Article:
Demystifying Acupuncture Research

  As acupuncture has gained popularity and as we, as acupuncturists, have increasingly found ourselves working in conjunction with mainstream medicine, it has become more and more necessary to turn to research studies to demonstrate the mechanisms and efficacy of acupuncture as a therapy.  This is both a very exciting and a very challenging prospect, as there are many aspects to the practice of acupuncture that make studying it very different from studying the effects of pharmaceuticals, so the research has to be incredibly well-designed in order to evaluate the outcomes realistically. There are a lot of very smart people who are devoting a lot of effort to this complicated endeavor, and this video from the Acupuncture Now Foundation has done an excellent job of presenting the basic elements of acupuncture research.  Crucial to understand is this: there is an increasingly large body of incredibly favorable research into the efficacy and mechanisms of acupuncture, and we are learning more all of the time.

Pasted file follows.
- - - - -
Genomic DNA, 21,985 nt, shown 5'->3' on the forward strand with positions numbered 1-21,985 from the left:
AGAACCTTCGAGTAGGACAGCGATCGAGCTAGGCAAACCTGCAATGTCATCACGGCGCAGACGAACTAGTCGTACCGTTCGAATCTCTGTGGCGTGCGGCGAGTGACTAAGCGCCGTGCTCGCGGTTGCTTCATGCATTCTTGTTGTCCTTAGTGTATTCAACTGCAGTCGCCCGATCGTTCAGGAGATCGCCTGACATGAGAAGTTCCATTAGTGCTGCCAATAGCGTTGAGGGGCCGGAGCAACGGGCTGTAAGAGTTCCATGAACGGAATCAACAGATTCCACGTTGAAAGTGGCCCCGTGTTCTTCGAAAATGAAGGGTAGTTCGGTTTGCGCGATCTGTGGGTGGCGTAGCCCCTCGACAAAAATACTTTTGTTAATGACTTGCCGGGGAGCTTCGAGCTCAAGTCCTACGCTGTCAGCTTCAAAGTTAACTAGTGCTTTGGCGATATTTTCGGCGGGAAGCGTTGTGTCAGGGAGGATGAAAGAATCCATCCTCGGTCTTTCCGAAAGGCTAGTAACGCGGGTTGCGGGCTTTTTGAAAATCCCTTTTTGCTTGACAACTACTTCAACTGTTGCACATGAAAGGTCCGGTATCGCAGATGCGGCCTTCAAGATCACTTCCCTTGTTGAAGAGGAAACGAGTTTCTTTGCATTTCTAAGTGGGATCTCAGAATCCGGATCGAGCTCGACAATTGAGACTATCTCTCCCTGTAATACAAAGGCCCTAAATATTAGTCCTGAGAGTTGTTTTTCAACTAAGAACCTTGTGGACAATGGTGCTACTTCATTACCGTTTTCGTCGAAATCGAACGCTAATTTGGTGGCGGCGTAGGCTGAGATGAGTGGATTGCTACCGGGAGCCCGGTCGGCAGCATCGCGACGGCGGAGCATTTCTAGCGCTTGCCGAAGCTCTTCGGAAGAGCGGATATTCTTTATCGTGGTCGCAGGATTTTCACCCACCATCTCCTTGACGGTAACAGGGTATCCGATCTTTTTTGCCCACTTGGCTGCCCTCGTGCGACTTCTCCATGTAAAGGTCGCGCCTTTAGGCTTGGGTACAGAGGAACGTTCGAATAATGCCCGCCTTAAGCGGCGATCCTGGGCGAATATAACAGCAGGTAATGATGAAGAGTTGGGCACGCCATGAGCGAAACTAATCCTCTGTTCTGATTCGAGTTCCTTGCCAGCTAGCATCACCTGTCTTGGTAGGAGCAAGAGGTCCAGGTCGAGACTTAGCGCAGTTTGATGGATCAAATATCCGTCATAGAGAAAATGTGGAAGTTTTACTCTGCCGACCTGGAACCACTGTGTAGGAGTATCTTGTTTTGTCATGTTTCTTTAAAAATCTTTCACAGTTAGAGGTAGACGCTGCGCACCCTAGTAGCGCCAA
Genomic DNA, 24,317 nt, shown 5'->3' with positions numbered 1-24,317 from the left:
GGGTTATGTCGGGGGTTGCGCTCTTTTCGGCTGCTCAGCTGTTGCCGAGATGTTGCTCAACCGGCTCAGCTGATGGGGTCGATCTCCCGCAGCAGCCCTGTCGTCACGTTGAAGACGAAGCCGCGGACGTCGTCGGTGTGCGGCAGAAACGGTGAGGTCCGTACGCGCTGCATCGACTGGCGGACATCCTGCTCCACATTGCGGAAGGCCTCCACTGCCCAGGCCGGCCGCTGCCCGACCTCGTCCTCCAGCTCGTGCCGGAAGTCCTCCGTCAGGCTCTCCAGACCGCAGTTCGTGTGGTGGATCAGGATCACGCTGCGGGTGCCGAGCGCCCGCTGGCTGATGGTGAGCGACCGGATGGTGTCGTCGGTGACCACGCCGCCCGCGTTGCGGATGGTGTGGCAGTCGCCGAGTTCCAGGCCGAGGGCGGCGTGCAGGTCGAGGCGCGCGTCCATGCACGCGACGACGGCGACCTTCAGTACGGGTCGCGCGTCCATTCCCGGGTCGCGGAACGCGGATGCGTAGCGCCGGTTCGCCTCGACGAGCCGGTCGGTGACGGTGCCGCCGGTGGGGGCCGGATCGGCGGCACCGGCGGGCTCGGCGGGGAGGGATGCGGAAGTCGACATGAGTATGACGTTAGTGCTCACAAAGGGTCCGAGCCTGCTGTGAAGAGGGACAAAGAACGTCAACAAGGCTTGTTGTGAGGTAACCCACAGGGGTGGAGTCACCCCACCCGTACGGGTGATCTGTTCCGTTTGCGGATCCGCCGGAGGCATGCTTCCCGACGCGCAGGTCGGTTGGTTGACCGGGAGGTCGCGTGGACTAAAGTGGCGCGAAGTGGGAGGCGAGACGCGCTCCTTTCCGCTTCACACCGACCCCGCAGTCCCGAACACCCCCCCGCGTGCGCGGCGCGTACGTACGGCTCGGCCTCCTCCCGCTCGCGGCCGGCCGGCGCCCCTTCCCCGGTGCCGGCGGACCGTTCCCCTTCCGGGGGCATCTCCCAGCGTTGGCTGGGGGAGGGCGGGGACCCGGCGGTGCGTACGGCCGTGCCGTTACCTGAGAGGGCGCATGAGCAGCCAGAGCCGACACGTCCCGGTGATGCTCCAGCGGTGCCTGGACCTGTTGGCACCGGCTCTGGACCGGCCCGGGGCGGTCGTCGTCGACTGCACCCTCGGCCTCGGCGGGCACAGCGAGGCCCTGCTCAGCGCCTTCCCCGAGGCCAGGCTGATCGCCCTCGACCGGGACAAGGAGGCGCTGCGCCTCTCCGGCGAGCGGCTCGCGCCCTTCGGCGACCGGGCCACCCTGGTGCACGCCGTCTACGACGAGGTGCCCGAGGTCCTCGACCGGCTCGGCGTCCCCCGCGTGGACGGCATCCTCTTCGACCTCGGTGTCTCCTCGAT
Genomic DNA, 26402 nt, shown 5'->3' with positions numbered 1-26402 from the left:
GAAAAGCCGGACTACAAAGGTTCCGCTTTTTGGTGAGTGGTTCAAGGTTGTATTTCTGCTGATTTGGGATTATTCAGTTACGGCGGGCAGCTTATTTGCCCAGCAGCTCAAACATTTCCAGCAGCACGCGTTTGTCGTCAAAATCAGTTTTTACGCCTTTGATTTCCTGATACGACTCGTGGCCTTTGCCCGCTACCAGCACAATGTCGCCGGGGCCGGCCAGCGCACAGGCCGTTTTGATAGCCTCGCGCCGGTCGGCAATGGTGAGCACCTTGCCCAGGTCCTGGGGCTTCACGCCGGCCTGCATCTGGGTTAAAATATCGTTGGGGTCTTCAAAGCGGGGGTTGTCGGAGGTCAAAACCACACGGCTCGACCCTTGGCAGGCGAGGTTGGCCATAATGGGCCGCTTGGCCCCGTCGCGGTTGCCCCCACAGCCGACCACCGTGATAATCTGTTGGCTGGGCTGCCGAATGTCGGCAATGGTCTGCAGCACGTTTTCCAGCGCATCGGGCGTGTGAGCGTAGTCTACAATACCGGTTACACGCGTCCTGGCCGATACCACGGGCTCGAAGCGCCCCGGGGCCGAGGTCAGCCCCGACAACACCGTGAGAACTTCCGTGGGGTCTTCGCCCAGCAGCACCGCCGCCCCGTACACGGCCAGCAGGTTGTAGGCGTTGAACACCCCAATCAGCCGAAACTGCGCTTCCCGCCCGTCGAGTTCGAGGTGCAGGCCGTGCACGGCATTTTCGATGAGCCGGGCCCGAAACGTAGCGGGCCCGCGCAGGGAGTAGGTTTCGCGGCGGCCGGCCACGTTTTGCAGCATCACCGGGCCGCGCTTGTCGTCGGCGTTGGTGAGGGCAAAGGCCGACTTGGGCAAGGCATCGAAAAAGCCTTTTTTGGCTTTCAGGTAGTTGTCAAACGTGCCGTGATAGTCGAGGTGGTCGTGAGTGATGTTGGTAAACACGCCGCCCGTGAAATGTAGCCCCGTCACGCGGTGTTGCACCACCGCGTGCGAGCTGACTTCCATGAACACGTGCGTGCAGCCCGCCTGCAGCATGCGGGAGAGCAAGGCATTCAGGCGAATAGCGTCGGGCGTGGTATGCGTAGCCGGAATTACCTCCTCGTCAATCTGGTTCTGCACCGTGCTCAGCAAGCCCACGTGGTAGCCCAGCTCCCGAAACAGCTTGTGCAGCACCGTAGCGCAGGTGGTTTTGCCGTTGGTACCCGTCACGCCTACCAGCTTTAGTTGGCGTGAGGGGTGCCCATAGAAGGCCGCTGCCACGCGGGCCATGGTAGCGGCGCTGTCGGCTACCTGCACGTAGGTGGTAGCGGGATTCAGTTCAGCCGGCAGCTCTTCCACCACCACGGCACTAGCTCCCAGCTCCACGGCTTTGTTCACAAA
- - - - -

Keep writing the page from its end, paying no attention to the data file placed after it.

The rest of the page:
How Acupuncture Can Compliment Your Current Health Care